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Bose Dead/Alive: Rajkummar Rao, Makers Hope to Change Entertainment with the Web-Series

Bose: Dead/Alive hopes to address the impatience Bose felt with the slow progress of the freedom struggle

Shantanu David | News18.com

Updated:November 20, 2017, 6:40 PM IST
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Bose Dead/Alive:  Rajkummar Rao, Makers Hope to Change Entertainment with the Web-Series
A still from Bose Dead/Alive (Image courtesy: YouTube)
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Rajkummar Rao, that darling of independent cinema, has been having a pretty good year in the mainstream as well. Apart from his film, Newton, being India's official entry to the Oscars, the 33-year-old actor stars in the just-released Bose: Dead/Alive, a web-series produced by Ekta Kapoor's ALTBalaji streaming service, set around the life and legend of Subhas Chandra Bose. With Hansal Mehta as creative director, the Pulkit-directed series also stars Naveen Kasturia (from web-series Pitchers) and Patralekha.

News18.com caught up with Rao, Mehta and Patralekha to discuss the series, Bose's life and times, and the future of our entertainment.

"I watched a lot of documentaries and read a lot of books on him, including his autobiography. Of course, the external transformation was a matter of putting on some weight, and shaving off most of my hair," said Rao, who didn't use prosthetics to help get him into the character of Bose. Speaking exclusively to News18.com, Rao spoke about his long-held admiration he held for Netaji and how grateful he felt for the opportunity to be able to play him.

While Bose Dead/Alive covers Bose's documented life, it also ventures into the realm of speculation and explores the still widely-held belief that Bose didn't die in a plane crash, but continued to live incognito for many years after World War II and India's independence. Hence, the title. But it also hopes to afford us a look at the man behind the myth.

For instance, the show hopes to address the impatience Bose felt with the slow progress of the freedom struggle and his desire to gain India her independence, sooner than later. "He was frustrated at the politics in play as well as the cautious way Congress was going about getting independence. That's why he formed his own party, despite having been a Congress president, and that's how the All India Forward Bloc came to be. He wanted independence for his country, and that frustration was very human. That's what we want to show," said Mehta, adding that scenes or lines from the film shouldn't be taken out of context.

One of those scenes will surely be Bose's meeting with Nazi leader Adolf Hitler in Germany. "There was a definite motive behind Netaji meeting Hitler, and we've answered that in the series. People sometimes take issue with the fact that he did meet Hitler, and we're not denying he did. There are pictures documenting the meeting. But he had some very solid reasoning behind why he met Hitler; he didn't have that meeting for the sake of it, and we will show that reasoning on the show," said Rao.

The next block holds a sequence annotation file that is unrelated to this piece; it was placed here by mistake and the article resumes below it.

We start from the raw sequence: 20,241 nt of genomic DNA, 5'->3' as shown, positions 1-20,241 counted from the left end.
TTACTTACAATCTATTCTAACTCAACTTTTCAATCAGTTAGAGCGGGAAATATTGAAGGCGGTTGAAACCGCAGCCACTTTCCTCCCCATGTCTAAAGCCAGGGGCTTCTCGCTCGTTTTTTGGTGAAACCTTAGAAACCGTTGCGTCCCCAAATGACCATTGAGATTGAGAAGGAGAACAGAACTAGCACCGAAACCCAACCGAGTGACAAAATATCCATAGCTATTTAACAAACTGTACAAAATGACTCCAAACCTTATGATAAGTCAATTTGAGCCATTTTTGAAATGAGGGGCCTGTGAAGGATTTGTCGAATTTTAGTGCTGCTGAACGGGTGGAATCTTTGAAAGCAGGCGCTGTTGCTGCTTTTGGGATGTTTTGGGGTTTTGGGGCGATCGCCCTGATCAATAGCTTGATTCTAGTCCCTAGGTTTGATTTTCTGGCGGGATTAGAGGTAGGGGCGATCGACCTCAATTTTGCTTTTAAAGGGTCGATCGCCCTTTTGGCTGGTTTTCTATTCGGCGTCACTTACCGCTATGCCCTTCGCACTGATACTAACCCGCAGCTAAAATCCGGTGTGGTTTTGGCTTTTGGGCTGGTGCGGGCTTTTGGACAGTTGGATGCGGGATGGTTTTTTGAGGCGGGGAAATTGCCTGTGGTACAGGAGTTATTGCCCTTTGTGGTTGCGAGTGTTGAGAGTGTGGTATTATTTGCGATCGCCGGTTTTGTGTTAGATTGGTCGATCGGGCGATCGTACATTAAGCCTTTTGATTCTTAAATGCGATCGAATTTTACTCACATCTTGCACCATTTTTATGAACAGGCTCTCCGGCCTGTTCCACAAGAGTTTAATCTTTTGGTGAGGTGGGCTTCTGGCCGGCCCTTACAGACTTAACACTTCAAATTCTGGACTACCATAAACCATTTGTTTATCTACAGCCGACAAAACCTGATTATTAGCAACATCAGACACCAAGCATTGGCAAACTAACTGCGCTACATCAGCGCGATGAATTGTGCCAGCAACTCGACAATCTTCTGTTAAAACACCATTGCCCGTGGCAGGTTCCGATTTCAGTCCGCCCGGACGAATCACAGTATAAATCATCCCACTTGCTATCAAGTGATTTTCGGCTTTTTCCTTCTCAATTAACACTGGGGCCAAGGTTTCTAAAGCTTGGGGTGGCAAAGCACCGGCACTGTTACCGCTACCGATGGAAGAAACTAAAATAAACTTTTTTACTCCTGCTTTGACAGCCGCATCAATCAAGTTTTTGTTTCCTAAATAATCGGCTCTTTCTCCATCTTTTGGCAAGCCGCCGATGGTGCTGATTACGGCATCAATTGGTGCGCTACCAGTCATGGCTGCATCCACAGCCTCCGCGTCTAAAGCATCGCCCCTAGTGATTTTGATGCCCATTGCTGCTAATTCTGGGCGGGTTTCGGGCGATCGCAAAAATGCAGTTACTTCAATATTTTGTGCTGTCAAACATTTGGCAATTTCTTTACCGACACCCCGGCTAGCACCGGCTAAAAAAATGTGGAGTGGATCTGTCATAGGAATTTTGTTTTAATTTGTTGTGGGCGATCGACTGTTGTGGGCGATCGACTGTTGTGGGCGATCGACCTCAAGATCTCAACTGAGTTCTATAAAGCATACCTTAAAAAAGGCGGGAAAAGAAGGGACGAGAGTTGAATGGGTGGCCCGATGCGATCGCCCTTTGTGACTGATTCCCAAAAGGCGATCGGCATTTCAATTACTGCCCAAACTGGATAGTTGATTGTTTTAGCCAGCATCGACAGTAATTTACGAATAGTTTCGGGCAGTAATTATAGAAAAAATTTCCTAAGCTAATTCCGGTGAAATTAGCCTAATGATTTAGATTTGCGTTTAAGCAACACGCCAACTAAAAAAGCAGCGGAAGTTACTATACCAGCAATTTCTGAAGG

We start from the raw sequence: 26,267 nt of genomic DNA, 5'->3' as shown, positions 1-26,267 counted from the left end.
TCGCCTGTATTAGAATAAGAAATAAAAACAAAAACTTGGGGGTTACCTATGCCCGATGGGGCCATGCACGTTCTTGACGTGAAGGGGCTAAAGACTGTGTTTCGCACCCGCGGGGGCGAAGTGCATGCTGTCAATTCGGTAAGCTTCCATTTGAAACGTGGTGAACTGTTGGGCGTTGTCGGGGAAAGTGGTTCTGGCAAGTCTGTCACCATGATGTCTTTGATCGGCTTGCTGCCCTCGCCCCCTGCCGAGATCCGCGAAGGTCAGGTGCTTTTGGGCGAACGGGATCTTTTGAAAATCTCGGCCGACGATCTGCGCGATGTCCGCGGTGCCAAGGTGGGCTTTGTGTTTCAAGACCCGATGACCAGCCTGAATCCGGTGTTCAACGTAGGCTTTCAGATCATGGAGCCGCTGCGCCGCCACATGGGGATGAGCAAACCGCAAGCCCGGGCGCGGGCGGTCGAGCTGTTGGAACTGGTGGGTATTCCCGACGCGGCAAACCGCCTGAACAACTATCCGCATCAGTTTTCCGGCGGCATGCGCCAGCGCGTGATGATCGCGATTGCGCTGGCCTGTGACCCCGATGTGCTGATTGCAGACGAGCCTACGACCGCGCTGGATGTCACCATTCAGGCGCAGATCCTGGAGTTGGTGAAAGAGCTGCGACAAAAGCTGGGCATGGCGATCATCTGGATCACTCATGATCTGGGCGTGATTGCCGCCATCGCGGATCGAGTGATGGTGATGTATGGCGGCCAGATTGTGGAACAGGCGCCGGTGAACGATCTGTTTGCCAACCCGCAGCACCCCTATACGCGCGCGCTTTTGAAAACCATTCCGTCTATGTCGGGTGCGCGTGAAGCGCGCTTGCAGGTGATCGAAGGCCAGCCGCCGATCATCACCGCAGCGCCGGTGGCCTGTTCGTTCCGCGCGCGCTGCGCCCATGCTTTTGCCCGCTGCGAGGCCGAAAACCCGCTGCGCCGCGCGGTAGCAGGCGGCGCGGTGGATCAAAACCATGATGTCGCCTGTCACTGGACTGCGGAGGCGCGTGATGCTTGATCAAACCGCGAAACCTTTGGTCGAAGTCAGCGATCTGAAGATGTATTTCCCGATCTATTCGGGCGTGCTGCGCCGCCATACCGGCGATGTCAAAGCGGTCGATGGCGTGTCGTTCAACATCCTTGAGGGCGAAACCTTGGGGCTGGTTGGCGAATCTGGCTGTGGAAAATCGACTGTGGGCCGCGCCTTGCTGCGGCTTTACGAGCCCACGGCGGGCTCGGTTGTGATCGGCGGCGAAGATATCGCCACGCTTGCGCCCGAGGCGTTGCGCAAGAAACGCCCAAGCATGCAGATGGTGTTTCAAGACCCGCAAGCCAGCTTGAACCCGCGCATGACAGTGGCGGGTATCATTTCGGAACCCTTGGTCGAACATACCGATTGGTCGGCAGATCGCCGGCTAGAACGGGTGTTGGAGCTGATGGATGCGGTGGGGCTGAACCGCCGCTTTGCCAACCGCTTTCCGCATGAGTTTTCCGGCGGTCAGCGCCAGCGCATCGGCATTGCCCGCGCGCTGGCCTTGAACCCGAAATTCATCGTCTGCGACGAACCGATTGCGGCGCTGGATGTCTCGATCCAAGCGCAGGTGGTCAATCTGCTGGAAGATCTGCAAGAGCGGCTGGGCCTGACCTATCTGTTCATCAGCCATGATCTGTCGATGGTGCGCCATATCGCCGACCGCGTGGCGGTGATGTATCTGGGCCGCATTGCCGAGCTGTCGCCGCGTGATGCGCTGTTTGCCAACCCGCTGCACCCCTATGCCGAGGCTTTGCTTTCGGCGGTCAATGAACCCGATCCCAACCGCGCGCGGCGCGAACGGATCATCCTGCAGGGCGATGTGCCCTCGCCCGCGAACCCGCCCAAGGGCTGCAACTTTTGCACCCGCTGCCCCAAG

Indeed, the makers say that there are many scenes in the series that explore the ideology and thinking of Bose to help clarify the actions he took and decisions he made. Rao feels that series like these, in fact, provide a great platform from which to address issues that we've so far avoided talking about. "You also have to remember, that when making the biography of a great man, there will be a lot of grey areas. Every great life has patches of grey in it, and it's when we don't explore those grey patches that they become dark," said Mehta, adding, "Gandhiji's biopic was great, but it presented everything as black or white. So it's only when you start exploring those grey areas that you realize the justifications behind certain decisions."

Given the investment of time, money and talent put into this web-series, do the makers think that the way we consume media is changing? "I think the content being created has really evolved; Bose will be a fine example of that. I think after seeing this show, filmmakers will realize this is a beautiful way of story-telling. 'Sacred Games' is coming out, Kabir Khan is also involved in a digital content project; all our big directors are getting into this medium so I think things will really change, and we'll see some great content and stories being told," said Rao.

Patralekha chimed in, saying, "Because there are all these great directors and writers creating such quality content for us performers, the field has really opened up. Now you get to work with the people you want to work with and produce some great work. And as a performer, I really don't care what the medium is, whether TV or movies, or digital, because it's about the content."

Speaking about the perceived threat streaming services pose to media like TV and movies, Mehta is quite optimistic. "I think the entertainment space will be shared. No medium will get replaced, but they'll challenge each other. Like in the US, it was the TV networks that created great series like Mad Men, Breaking Bad, or more recently, The Night Of. Meanwhile Netflix is working with the likes of David Fincher and creating phenomenal stuff like Mindhunter. So nothing's going to suffer. They'll just challenge each other to greater heights," he said.

So stay tuned, dear reader.


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